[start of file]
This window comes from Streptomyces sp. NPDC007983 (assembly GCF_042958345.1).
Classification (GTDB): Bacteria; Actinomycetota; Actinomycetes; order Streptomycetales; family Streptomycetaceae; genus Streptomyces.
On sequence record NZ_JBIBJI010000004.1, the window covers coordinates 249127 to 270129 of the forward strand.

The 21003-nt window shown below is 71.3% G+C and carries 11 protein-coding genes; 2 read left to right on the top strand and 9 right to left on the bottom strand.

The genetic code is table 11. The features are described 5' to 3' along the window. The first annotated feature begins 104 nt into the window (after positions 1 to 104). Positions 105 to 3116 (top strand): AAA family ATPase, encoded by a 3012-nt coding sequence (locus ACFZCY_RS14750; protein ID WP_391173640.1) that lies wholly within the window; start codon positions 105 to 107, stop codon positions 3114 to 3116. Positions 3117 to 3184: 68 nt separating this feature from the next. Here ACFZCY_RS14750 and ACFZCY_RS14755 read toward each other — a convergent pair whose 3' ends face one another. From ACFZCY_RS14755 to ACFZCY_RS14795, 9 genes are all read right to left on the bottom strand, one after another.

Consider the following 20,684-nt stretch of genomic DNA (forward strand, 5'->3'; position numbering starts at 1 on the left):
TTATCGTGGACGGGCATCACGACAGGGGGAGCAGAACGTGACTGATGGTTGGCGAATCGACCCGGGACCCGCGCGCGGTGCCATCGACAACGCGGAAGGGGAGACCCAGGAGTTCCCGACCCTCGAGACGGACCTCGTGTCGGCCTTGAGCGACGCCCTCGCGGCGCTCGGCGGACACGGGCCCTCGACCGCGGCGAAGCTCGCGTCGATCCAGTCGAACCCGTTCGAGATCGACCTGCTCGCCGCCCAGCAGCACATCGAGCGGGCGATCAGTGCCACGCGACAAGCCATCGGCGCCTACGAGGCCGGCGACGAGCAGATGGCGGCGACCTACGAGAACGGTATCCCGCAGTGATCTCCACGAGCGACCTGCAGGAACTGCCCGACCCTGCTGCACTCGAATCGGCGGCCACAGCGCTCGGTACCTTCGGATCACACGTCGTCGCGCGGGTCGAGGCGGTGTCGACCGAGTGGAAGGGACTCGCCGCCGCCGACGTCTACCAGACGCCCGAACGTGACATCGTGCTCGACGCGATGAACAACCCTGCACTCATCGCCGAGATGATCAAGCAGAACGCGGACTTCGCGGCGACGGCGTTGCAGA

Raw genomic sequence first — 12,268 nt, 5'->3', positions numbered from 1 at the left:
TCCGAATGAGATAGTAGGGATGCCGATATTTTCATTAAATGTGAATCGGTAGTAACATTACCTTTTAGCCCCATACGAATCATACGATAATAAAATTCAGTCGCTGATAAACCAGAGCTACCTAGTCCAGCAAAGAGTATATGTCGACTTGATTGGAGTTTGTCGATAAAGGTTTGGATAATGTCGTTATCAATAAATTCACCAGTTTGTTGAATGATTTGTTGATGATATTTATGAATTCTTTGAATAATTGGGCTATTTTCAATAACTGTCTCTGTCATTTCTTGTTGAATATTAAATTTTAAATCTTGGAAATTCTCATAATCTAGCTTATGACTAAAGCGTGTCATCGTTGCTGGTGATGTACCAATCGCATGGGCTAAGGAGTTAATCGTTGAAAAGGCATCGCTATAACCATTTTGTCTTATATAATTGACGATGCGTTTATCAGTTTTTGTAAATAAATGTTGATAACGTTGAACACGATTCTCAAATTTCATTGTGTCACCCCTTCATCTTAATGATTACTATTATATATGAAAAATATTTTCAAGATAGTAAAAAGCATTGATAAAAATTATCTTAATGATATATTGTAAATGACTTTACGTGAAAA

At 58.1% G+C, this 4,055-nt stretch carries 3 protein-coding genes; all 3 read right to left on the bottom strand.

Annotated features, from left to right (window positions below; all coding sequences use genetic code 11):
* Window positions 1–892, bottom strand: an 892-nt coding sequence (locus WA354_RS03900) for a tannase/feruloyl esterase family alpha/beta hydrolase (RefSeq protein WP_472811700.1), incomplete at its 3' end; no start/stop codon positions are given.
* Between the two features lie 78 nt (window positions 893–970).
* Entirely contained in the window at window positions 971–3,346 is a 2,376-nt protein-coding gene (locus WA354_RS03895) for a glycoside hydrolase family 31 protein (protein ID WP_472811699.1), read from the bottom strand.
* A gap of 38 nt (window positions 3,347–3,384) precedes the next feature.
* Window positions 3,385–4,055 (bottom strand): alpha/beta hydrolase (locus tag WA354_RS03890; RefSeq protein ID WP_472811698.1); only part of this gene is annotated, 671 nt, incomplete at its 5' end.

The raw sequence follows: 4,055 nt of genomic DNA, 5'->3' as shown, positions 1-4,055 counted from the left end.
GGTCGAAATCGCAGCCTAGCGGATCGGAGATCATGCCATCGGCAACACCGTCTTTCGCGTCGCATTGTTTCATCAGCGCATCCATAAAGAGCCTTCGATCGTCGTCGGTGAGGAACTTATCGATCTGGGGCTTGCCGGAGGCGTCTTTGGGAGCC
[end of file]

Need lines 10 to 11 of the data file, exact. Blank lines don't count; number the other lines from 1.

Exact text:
At 58.1% G+C, this 4,055-nt stretch carries 3 protein-coding genes; all 3 read right to left on the bottom strand.

Annotated features, from left to right (window positions below; all coding sequences use genetic code 11):